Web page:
Each time we start a fresh new year, we leave the annual performance review process safely behind us. We can usually assume we’ll never see the appraisal document and its ratings, comments and initials again. It disappears into a filing cabinet, where it goes dormant. Or so it may seem.
The review process often represents a lot of movement and little progress, and both the appraiser and the appraised dread this annual, ritual dance. A-players lament that there is no real difference between those who perform well and are self-motivated, versus those who are along for the ride and pocket their biweekly attendance fee.
When there is no accountability for failure or success, many won’t bother to make an effort.
Among the pits that managers fall into are playing favourites, striving to be friends with their team members and caring more about being liked than being respected. For the purpose of getting along instead of getting ahead, poor performance tends to be ignored (and thus condoned) and negative feedback is sugar-coated, papered over, watered down, sandwiched and obfuscated.
F’s are turned into D’s, D’s into C’s and so on. Supervisors “don’t want to discourage” their employees, aim to “keep them happy” and are looking to “give them something” to avoid the worst from happening. What it all boils down to is eluding the pain of having a meaningful conversation.
Where a need for improvement is noted, the wording is often so vague or matter-of-fact that any issue of substance, in the perception of the employee, is relegated to a footnote while, upon closer inspection, the footnote would have warranted an entire page or even a separate chapter. The result is that a review looks pretty good and an employee whose performance really doesn’t meet expectations is left with the impression that, all considered, things are going well.
At the end of the process, the parties sign off: the supervisor, the employee and the HR department. For poor performers, the HR manager’s initial could equate to having been given clearance to coast for another year, since they just agreed all was well. Wording is often so vague that the message is obfuscated.
It’s no wonder some employees are genuinely shocked when they’re let go — they didn’t see it coming as they were never given any real and honest feedback. Serious concerns were left to fester below the surface and when things finally came to a head, there is no record of performance issues.
After the departure
Upon departure, the ex-employee’s first call is to a legal advisor, who will ask to see the performance appraisals. If there are no real issues on record, guess what — apparently there wasn’t anything serious that warranted documenting.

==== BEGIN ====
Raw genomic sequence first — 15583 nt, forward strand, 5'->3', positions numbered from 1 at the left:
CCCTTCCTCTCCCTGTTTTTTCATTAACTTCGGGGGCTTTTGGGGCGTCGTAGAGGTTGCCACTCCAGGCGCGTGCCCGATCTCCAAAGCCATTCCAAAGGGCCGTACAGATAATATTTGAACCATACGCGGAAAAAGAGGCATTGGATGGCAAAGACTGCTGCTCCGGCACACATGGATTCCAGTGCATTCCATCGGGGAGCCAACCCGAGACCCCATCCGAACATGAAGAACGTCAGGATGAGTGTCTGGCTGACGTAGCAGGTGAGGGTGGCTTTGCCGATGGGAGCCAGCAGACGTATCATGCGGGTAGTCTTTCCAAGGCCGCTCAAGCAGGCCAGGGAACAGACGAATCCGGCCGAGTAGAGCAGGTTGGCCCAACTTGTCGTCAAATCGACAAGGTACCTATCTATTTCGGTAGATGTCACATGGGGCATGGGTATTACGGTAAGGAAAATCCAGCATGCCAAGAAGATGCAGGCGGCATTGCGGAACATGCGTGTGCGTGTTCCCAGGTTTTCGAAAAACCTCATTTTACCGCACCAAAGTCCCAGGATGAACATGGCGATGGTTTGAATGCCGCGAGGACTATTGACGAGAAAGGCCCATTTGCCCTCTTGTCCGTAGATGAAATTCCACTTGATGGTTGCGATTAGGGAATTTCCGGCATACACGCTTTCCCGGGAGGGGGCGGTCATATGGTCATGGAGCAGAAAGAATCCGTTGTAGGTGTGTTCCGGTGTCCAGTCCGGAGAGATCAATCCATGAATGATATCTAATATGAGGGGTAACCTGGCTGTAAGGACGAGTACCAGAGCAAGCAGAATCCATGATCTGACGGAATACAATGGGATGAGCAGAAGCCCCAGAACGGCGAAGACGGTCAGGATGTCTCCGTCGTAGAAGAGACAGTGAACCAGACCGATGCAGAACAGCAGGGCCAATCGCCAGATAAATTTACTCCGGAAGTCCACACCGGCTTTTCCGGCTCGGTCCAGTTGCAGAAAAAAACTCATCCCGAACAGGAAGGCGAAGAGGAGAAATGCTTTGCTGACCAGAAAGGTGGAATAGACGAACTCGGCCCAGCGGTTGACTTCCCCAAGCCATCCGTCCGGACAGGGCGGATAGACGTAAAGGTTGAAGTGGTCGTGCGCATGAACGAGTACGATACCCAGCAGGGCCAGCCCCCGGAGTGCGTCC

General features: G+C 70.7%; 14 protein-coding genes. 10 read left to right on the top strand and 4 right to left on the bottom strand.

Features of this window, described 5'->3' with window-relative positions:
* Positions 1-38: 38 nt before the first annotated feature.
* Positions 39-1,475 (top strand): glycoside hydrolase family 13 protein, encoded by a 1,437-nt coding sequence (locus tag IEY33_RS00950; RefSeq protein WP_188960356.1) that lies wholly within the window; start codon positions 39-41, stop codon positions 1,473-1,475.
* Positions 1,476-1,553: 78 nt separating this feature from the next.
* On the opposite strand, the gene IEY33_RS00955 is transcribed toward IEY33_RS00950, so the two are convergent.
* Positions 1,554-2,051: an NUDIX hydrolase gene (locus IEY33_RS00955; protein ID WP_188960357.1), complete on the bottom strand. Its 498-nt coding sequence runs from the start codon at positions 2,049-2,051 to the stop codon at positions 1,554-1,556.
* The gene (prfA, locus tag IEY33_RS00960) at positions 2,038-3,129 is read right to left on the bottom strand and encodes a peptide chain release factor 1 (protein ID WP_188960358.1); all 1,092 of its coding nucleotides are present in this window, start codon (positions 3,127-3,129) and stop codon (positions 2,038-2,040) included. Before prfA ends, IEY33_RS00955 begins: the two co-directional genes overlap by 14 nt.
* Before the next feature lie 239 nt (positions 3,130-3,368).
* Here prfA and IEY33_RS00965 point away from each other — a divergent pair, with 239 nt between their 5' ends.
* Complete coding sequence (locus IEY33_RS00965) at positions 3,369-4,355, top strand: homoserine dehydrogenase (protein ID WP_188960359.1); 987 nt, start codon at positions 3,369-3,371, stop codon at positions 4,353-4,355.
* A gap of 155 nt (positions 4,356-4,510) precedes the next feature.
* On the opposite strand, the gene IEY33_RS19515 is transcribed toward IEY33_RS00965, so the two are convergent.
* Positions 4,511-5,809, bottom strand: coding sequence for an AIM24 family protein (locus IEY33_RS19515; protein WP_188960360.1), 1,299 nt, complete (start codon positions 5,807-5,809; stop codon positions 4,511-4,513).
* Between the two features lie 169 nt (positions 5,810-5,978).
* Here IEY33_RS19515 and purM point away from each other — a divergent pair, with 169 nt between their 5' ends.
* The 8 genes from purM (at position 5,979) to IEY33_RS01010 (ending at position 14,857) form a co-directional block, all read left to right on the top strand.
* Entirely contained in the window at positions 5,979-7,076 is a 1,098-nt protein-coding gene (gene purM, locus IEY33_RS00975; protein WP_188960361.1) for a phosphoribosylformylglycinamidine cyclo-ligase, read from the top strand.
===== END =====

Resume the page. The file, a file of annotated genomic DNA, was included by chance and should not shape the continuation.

To avoid any complication, an employer wishing to terminate an employee for performance issues must make sure to have a file with documentation to support the employee’s deficiencies and weaknesses before pulling the trigger too fast.
Usually, a certain event triggers the dismissal and brings a definitive end to the employment relationship. However, this event alone might not be sufficient to be considered serious enough to justify termination of employment.
Therefore, when an employer dismisses an employee without supporting information and evidence — such as previous warnings, verbal and written — that fairly reflect the employee’s inadequacy for the position and the other events that led to the dismissal, tribunals would generally conclude this was a wrongful dismissal.
An HR representative who signs off on a performance review that is misleading, because it doesn’t reflect the actual poor performance of the employee, could engage the employer’s “responsibility.” An HR professional who failed to do her job and did not comply with legislation or meet due diligence standards that come with the professional designation has become complicit to both parties’ misery: She jeopardized the employee’s professional advancement and the good functioning of the company.
Another set of facts is foreseeable: An employee, without being dismissed, can come to the point where he decides to resign because of the employer’s lack of support and absence of concern. If the employee feels he does not succeed in the undertaking of his duties and does not have the tools to his disposition to meet the employer’s expectations, he might lose confidence and his sense of usefulness in the company. This may lead to a diminution or demotion of his position.
Case law on this matter is clear: If the employer brings the employee to the point where he feels resigning is the only option because the essential conditions of the employment contract were substantially altered, it would be considered a constructive dismissal.
As a matter of fact, before dismissing an employee due to performance issues, employers must allow him to improve, and provide him with the necessary tools to do so, during a reasonable period of time. Without concrete feedback, the employee is unable to identify his weaknesses, meet the employer’s expectations and thus redeem or progress.
As a result, the employer may be slapped with a wrongful dismissal claim, be on the hook for reinstatement, back-pay, indemnity in lieu of termination notice under common law or civil law, and any other remedy a tribunal may be entitled to impose.
When supervisors produce performance appraisals that don’t reflect actual employees’ performance and HR goes along with the charade, we may not be able to get away with saying, “My signature only indicates that I have read and discussed this performance review.” The consequences are real.
Evert Akkerman is an HR professional based out of Newmarket, Ont., and founder of XNL HR. He can be reached at firstname.lastname@example.org. Justine B. Laurier is a partner at Borden Ladner Gervais in Montreal specializing in labour and employment law. She can be reached at email@example.com.
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